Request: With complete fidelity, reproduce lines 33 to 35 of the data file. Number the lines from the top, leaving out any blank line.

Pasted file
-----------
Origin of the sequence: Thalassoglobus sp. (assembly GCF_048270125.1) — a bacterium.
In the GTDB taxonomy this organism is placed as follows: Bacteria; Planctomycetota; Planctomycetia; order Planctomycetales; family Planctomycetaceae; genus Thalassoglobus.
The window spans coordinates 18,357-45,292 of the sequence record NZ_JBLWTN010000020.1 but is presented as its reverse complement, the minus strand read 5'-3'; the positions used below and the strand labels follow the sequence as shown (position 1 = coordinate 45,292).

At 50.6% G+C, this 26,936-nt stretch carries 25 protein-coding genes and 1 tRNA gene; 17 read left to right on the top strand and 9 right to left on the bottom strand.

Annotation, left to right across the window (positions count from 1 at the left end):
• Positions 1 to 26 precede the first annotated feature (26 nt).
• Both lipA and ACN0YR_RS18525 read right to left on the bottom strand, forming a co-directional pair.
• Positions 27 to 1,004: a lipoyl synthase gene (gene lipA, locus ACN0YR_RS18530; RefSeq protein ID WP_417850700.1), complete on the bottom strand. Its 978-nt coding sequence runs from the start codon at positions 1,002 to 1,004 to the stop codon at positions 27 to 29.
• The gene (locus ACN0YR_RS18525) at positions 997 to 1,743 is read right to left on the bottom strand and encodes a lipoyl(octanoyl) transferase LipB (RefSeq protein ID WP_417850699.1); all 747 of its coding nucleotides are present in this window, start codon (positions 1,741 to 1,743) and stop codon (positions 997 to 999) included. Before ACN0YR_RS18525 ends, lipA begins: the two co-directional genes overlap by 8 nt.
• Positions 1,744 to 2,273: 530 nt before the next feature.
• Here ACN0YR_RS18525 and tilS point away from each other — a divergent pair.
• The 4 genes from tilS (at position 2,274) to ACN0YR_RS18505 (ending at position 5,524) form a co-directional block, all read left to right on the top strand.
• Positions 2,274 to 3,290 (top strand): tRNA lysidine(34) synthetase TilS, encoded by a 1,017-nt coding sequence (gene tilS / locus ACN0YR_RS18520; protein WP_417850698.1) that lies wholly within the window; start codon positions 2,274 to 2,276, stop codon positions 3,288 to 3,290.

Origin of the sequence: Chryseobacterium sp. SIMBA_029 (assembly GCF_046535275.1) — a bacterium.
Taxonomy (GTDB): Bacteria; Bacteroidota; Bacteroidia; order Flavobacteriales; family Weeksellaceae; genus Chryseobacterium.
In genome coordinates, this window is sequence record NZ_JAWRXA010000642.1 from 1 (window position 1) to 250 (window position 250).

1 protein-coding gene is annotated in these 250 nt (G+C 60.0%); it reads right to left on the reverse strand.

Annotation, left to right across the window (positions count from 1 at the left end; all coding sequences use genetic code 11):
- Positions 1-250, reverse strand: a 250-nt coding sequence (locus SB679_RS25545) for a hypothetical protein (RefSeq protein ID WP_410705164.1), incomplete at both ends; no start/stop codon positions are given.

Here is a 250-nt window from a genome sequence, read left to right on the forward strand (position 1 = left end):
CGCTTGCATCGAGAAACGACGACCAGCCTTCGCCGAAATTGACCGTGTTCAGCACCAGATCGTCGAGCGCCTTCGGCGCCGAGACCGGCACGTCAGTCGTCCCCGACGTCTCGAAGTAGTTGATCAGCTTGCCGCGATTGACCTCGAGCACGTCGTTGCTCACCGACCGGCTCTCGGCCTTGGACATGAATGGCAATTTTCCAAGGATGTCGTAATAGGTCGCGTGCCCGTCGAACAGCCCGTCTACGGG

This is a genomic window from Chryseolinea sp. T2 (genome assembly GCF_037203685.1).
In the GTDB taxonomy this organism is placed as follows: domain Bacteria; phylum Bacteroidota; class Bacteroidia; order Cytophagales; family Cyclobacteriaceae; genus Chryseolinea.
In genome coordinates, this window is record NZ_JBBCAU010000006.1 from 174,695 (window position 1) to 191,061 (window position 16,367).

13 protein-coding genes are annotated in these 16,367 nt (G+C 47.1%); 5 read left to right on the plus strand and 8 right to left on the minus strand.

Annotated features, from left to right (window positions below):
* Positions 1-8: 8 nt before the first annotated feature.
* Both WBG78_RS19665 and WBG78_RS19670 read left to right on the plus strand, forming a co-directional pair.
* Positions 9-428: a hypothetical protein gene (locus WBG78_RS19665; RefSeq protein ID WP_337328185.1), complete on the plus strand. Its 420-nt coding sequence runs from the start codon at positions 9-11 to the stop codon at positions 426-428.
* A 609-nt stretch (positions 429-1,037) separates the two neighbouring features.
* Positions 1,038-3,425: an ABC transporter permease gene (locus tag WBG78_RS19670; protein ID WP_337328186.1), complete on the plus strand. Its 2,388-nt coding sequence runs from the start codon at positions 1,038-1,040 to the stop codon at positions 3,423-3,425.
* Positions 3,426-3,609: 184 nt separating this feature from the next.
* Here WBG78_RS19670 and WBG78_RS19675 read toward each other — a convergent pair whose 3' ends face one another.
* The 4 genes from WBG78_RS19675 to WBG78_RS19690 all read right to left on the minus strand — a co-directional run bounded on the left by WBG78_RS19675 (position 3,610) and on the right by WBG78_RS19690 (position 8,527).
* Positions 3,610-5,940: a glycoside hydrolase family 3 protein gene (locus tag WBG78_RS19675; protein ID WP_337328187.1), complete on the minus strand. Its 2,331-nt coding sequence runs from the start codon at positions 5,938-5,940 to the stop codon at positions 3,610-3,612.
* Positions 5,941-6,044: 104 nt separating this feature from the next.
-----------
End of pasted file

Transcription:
* Here WBG78_RS19670 and WBG78_RS19675 read toward each other — a convergent pair whose 3' ends face one another.
* The 4 genes from WBG78_RS19675 to WBG78_RS19690 all read right to left on the minus strand — a co-directional run bounded on the left by WBG78_RS19675 (position 3,610) and on the right by WBG78_RS19690 (position 8,527).
* Positions 3,610-5,940: a glycoside hydrolase family 3 protein gene (locus tag WBG78_RS19675; protein ID WP_337328187.1), complete on the minus strand. Its 2,331-nt coding sequence runs from the start codon at positions 5,938-5,940 to the stop codon at positions 3,610-3,612.